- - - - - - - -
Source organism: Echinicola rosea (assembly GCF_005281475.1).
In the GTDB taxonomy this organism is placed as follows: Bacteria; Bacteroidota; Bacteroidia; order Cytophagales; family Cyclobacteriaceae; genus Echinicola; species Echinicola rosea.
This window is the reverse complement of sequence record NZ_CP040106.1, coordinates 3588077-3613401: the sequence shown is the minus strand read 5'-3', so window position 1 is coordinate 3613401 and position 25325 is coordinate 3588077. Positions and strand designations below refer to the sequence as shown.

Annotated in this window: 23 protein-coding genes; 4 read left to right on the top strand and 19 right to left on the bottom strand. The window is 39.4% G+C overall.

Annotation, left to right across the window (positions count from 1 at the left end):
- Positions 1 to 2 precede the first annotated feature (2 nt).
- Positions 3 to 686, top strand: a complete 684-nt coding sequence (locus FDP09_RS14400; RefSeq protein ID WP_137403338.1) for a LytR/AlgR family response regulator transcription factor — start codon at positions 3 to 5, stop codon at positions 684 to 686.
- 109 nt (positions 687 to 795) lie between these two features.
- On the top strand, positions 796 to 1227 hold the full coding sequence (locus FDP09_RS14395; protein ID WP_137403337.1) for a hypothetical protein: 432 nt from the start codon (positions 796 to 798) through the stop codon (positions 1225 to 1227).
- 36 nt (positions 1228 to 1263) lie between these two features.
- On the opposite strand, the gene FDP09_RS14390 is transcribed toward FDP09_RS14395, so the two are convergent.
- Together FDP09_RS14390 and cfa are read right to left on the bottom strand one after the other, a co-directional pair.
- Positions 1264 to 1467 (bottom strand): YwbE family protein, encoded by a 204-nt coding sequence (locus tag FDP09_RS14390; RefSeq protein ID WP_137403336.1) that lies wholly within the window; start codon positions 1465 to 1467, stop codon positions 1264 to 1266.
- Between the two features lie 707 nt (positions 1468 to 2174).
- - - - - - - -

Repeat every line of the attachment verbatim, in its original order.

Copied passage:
Source organism: Echinicola rosea (assembly GCF_005281475.1).
In the GTDB taxonomy this organism is placed as follows: Bacteria; Bacteroidota; Bacteroidia; order Cytophagales; family Cyclobacteriaceae; genus Echinicola; species Echinicola rosea.
This window is the reverse complement of sequence record NZ_CP040106.1, coordinates 3588077-3613401: the sequence shown is the minus strand read 5'-3', so window position 1 is coordinate 3613401 and position 25325 is coordinate 3588077. Positions and strand designations below refer to the sequence as shown.

Annotated in this window: 23 protein-coding genes; 4 read left to right on the top strand and 19 right to left on the bottom strand. The window is 39.4% G+C overall.

Annotation, left to right across the window (positions count from 1 at the left end):
- Positions 1 to 2 precede the first annotated feature (2 nt).
- Positions 3 to 686, top strand: a complete 684-nt coding sequence (locus FDP09_RS14400; RefSeq protein ID WP_137403338.1) for a LytR/AlgR family response regulator transcription factor — start codon at positions 3 to 5, stop codon at positions 684 to 686.
- 109 nt (positions 687 to 795) lie between these two features.
- On the top strand, positions 796 to 1227 hold the full coding sequence (locus FDP09_RS14395; protein ID WP_137403337.1) for a hypothetical protein: 432 nt from the start codon (positions 796 to 798) through the stop codon (positions 1225 to 1227).
- 36 nt (positions 1228 to 1263) lie between these two features.
- On the opposite strand, the gene FDP09_RS14390 is transcribed toward FDP09_RS14395, so the two are convergent.
- Together FDP09_RS14390 and cfa are read right to left on the bottom strand one after the other, a co-directional pair.
- Positions 1264 to 1467 (bottom strand): YwbE family protein, encoded by a 204-nt coding sequence (locus tag FDP09_RS14390; RefSeq protein ID WP_137403336.1) that lies wholly within the window; start codon positions 1465 to 1467, stop codon positions 1264 to 1266.
- Between the two features lie 707 nt (positions 1468 to 2174).